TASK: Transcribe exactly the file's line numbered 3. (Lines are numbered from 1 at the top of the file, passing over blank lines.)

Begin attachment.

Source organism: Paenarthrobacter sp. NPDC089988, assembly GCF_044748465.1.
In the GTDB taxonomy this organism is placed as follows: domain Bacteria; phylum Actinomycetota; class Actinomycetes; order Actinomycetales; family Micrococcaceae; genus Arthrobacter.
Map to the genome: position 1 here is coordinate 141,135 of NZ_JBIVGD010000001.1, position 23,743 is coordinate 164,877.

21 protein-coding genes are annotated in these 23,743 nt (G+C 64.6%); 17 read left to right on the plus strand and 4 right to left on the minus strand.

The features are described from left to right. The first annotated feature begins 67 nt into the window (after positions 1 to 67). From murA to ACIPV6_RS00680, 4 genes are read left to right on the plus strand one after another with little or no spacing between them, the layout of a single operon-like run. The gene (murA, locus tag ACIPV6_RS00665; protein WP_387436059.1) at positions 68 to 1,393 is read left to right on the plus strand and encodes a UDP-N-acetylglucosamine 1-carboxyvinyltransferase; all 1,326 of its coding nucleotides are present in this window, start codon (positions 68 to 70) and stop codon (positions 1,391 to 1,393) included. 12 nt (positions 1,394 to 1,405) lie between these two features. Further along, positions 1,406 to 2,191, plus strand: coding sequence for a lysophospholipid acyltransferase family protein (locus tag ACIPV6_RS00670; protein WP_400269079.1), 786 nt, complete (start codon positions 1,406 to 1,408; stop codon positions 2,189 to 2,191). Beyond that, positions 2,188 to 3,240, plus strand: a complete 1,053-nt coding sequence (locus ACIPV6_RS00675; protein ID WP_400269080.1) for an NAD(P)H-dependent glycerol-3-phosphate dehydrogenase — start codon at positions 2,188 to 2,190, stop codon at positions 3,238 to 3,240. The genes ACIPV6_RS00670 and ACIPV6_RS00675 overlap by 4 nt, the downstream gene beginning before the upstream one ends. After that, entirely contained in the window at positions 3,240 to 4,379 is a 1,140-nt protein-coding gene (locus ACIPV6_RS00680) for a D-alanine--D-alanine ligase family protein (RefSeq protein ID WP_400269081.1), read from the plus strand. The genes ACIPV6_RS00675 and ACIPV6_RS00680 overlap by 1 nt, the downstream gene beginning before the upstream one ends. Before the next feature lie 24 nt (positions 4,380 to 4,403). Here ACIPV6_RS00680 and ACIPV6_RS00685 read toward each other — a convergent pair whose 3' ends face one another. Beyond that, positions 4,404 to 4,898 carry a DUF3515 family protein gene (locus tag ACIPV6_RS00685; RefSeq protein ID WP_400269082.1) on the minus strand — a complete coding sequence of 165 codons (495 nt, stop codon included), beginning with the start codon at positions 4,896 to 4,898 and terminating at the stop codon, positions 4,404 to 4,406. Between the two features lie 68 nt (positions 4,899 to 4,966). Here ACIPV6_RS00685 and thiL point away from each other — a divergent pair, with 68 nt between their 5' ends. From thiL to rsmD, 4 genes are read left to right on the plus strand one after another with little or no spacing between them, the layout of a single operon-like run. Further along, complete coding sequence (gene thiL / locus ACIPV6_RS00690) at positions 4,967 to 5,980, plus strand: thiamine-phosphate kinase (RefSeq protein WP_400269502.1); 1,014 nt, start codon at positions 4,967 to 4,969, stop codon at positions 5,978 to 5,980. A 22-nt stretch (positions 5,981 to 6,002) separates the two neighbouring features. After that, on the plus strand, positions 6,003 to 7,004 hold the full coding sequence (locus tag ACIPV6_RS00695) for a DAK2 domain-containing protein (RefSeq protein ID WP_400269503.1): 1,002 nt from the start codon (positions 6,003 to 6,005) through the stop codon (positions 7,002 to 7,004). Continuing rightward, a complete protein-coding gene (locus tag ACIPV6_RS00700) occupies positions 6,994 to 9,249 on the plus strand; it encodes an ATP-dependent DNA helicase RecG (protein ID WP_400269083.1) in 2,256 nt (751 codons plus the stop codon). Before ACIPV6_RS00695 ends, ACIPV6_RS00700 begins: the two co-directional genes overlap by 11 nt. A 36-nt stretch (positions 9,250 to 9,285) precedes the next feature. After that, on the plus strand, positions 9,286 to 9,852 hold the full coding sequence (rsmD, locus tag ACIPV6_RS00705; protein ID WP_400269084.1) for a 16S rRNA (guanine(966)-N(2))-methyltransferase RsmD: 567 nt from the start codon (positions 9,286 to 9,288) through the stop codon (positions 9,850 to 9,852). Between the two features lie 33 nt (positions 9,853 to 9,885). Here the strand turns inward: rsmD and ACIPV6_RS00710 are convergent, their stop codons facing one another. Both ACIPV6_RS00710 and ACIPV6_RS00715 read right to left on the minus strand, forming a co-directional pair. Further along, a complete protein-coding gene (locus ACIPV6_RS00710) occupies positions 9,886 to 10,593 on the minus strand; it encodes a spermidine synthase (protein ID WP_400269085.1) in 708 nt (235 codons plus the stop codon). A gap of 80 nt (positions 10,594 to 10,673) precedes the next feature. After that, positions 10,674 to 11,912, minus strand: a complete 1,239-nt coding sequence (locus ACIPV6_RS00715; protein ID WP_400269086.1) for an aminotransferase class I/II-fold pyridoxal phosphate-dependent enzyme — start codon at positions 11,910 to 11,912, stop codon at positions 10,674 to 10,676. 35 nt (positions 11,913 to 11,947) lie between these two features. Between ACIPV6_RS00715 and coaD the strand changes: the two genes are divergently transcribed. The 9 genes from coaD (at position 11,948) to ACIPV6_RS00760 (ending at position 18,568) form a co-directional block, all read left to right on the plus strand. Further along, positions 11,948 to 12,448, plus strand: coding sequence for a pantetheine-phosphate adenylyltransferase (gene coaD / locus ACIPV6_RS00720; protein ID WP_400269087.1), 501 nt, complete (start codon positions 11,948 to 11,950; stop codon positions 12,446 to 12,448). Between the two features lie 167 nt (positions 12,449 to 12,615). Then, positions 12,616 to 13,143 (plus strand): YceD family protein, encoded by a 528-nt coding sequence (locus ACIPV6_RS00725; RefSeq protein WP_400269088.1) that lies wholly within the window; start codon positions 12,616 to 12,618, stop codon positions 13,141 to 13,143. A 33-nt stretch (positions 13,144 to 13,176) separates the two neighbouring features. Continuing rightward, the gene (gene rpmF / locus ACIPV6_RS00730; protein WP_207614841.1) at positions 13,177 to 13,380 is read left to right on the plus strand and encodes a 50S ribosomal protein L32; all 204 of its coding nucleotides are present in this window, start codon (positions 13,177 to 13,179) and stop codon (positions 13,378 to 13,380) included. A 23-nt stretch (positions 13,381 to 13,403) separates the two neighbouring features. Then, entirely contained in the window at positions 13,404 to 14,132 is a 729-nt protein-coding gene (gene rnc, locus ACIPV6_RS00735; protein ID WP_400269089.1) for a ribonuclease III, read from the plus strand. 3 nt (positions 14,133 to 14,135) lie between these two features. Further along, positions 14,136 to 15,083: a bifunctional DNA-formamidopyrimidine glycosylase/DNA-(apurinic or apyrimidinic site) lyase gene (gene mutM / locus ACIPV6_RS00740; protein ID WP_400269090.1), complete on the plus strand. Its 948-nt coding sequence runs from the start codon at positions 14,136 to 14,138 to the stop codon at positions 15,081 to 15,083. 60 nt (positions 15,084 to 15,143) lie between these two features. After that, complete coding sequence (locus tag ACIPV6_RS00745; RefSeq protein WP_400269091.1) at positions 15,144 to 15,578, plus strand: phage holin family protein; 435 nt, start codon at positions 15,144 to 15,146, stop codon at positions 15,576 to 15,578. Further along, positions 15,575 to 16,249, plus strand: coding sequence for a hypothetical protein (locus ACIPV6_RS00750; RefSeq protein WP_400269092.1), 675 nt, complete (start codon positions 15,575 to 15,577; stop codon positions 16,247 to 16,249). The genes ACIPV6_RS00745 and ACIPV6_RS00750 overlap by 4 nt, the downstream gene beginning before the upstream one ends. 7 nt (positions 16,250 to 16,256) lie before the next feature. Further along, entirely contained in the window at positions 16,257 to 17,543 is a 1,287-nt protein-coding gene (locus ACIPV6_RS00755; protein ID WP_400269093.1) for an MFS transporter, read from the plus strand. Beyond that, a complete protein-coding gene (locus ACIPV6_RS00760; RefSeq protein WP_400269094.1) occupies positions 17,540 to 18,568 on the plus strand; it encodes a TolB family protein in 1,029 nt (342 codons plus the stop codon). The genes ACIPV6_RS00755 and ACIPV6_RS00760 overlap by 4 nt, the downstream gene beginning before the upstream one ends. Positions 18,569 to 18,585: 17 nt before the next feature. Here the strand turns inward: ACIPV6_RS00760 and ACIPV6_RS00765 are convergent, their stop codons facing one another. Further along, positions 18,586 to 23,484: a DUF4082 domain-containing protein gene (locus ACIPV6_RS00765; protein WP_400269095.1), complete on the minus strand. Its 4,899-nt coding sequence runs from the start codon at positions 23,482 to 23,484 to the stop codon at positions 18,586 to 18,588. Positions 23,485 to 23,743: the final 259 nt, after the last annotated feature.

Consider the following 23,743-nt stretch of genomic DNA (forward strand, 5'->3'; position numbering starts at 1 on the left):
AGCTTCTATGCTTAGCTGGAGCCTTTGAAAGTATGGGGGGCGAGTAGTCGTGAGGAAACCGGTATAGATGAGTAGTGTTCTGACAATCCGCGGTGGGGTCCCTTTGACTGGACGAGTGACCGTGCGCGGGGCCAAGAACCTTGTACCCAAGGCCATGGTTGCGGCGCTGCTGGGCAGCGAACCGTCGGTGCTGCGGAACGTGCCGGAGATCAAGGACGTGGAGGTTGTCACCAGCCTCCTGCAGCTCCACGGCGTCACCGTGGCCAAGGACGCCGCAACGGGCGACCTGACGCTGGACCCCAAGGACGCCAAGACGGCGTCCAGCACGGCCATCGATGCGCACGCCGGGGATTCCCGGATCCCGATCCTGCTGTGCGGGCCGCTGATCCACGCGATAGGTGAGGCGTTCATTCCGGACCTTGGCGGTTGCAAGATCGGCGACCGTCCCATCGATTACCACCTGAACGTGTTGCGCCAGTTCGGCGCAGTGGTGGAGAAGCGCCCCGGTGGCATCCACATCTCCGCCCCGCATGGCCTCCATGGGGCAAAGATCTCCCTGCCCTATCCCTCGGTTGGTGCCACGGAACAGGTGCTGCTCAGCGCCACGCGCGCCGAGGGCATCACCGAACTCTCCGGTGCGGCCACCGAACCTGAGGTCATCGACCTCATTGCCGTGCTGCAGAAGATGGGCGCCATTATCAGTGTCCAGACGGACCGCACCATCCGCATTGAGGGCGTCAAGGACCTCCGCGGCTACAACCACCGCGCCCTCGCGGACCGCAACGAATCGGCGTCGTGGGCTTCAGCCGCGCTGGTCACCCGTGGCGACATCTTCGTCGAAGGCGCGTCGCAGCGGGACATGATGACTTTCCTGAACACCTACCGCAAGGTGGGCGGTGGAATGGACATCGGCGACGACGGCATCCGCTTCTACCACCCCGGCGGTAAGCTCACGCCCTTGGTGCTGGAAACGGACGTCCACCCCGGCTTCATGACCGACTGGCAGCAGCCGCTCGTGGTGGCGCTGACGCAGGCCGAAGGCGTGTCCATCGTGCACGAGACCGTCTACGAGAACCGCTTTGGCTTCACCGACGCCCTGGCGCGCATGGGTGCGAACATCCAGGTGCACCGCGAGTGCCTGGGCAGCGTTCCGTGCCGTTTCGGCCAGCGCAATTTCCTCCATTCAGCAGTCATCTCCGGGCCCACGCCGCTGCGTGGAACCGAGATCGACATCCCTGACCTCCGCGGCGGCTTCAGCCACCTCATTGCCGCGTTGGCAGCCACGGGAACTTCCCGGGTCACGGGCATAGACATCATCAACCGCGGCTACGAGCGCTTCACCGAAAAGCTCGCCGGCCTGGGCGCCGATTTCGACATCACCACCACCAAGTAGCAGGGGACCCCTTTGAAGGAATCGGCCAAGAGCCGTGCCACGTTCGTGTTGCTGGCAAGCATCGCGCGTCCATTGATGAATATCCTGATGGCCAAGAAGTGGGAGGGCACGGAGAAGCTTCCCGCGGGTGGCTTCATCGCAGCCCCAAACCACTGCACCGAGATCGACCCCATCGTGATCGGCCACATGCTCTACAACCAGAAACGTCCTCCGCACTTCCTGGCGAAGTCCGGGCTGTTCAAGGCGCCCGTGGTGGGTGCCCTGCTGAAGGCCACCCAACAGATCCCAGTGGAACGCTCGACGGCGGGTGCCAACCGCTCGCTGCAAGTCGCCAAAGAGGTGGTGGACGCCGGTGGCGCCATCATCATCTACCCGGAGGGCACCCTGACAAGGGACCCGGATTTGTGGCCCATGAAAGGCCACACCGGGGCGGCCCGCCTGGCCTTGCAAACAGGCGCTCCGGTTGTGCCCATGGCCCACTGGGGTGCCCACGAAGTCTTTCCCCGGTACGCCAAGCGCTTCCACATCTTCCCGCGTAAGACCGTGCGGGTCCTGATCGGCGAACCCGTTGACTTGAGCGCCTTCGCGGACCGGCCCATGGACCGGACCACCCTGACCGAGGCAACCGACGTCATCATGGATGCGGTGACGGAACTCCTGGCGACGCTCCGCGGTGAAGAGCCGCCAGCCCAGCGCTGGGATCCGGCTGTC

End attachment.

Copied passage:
Map to the genome: position 1 here is coordinate 141,135 of NZ_JBIVGD010000001.1, position 23,743 is coordinate 164,877.